Online reviews affect platform operators in the sharing economy and consumers looking to scope out a business’ credibility. Importantly, Australia’s competition and consumer laws apply to online reviews, and businesses should understand their obligations regarding the moderation or commission of reviews. We guide through the principles that govern the online realm of ratings, reviews and feedback.

1. Disclosing the Online Review Processes

Explaining the process in which your business publishes and moderates reviews provides consumers with a better understanding of the source and circumstances in which someone posts a review. Consumers can then avoid purchasing a mediocre service or product and businesses can limit the possibility of any claims against misleading or deceptive conduct.

2. Publishing Reviews

Businesses who publish false or misleading reviews are potentially liable, even if they did not make the false or misleading claim. The law may associate a business who publishes a review with the same representation the reviewer made, particularly if they are the moderator. Some businesses may disclose the review process, as noted above, and include disclaimers as a way to limit their responsibility for third party reviews. All businesses should be wary that the effect of a disclaimer may not be enough to absolve their responsibilities.

3. Tactics to Undermine Competitors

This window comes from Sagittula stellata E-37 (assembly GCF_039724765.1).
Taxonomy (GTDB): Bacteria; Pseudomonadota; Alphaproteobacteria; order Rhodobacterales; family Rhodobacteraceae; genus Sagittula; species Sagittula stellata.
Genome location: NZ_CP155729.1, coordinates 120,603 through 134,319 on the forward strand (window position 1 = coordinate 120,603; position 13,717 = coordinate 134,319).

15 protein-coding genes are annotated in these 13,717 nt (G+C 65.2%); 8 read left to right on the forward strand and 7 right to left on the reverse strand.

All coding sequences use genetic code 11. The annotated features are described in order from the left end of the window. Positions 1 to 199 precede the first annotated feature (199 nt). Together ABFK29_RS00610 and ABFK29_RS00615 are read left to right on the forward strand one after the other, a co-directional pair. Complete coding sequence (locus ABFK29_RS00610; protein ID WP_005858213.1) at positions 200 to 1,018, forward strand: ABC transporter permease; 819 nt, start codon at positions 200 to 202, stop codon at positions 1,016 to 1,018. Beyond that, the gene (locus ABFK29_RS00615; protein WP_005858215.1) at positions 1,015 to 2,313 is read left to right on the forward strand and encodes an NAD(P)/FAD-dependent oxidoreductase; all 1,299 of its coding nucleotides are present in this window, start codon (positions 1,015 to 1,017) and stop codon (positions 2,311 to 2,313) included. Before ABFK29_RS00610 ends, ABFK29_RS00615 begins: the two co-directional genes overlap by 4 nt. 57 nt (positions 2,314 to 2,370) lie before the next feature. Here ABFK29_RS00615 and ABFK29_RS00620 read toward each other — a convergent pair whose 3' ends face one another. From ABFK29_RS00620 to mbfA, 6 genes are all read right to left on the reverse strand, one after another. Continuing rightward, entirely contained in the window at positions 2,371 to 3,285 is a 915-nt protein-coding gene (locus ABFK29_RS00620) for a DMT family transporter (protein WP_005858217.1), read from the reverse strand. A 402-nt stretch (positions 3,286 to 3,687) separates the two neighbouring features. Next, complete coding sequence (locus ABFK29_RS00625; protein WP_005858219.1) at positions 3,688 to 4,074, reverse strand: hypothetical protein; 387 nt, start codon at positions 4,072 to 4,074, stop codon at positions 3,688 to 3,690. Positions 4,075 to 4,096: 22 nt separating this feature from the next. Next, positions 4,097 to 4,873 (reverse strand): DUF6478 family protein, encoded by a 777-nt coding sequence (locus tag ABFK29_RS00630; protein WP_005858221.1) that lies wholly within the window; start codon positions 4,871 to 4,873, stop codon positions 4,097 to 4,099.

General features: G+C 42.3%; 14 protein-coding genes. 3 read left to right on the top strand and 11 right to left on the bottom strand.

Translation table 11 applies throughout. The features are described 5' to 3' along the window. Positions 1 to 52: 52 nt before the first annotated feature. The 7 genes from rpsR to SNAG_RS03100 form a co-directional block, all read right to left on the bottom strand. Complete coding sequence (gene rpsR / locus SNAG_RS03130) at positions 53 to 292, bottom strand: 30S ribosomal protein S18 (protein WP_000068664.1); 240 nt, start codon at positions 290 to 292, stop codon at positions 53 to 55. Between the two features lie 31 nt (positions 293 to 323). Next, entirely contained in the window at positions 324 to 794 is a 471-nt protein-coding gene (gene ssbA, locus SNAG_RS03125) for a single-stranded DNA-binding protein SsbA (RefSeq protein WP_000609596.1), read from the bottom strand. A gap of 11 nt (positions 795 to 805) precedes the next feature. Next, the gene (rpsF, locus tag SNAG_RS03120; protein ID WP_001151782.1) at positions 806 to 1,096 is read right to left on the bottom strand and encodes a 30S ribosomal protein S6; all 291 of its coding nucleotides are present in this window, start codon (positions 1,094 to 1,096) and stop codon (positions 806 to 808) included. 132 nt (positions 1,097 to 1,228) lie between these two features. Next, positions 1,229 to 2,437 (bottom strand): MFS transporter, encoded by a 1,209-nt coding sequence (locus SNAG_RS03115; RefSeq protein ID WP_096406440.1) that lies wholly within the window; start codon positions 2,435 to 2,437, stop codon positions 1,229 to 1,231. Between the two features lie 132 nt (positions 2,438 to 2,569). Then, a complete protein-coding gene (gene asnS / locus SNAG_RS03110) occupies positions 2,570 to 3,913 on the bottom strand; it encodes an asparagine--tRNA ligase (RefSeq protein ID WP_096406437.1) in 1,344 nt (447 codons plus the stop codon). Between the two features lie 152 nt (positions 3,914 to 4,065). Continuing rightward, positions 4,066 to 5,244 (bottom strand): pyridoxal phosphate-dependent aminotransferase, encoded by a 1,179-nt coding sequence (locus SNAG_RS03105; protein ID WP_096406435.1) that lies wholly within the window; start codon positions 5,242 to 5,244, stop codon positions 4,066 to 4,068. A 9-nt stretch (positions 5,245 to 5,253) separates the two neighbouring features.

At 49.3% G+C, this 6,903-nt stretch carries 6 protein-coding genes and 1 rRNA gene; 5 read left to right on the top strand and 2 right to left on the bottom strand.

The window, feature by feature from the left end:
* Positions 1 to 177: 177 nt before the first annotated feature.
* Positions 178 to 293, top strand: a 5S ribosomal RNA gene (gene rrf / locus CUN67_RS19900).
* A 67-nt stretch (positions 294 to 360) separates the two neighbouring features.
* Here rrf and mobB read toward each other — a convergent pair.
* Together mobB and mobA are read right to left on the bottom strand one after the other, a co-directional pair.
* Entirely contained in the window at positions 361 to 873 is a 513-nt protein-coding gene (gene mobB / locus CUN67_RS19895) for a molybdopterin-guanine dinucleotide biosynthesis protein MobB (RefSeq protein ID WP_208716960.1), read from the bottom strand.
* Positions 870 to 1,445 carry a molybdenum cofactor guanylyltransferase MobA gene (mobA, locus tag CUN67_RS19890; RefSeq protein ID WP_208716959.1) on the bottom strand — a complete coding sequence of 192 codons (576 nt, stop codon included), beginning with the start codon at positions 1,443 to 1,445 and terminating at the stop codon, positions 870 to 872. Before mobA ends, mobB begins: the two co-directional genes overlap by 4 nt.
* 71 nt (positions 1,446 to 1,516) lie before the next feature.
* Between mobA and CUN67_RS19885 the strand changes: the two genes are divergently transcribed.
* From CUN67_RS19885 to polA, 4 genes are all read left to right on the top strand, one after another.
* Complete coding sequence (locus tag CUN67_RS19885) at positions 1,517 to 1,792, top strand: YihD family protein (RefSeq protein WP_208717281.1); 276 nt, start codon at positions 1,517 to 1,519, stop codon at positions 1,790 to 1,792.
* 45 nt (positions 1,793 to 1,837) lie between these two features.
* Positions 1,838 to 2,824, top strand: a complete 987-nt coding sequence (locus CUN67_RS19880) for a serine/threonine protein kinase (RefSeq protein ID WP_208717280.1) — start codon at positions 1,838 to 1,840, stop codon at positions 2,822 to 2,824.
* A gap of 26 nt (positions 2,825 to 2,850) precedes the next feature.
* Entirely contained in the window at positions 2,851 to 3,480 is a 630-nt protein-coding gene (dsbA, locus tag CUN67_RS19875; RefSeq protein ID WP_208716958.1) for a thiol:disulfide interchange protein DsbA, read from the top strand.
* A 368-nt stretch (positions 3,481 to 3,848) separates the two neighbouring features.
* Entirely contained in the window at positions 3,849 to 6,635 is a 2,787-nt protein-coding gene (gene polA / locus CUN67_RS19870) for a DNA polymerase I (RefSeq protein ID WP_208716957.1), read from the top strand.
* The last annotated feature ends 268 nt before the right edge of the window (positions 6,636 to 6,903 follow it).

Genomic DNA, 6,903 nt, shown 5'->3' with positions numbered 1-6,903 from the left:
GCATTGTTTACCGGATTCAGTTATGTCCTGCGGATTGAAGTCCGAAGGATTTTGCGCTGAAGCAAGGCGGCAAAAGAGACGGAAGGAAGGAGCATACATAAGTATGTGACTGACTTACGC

A competitor can undermine a business through fake online reviews (e.g. encouraging a consumer to use their business instead). However, the law will consider this behaviour misleading or deceptive because it may influence a consumer’s mind to choose one business over another based on false information. In the same way, the law will consider a fake review written about your own business as misleading or deceptive conduct.

4. Moderation of Reviews

Ultimately businesses should know their obligation to moderate reviews and put in place systems and processes to ensure that they undertake this moderation on a regular basis. Failing to moderate your reviews exposes you to the risk of unintentionally endorsing misleading and false information. When moderating reviews, you should also take care not to paint a fake picture of your goods and services. For example, it is not advisable to delete all negative reviews, or only prioritise positive reviews.

Here are some tips to take into consideration to ensure your business avoids claims of any misleading or deceptive conduct:

  • Publish reviews according to the time at which you receive them;
  • Do not amend, delete or re-order reviews so that a consumer will get a false impression of the product or service;
  • Remove fake reviews and do not publish fake reviews against other businesses;
  • Work out a process whereby you can analyse reviews to determine their validity;
  • Provide details of how your rating system works and how a consumer may come to the rating; and
  • Moderate any disputes (in the case where a platform allows traders and consumers to interact directly).

The above points are best practice tips to ensure that online businesses are not set up to mislead or deceive consumers. As online businesses become a prominent method for consumers to interact and assess businesses, the justification behind 5-star reviews will need to be equally scrutinised.

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Are you operating a business and unsure whether you meet your compliance requirements? Get in touch with our consumer lawyers on 1300 544 755 or fill out the form on this page.

Kristine Biason

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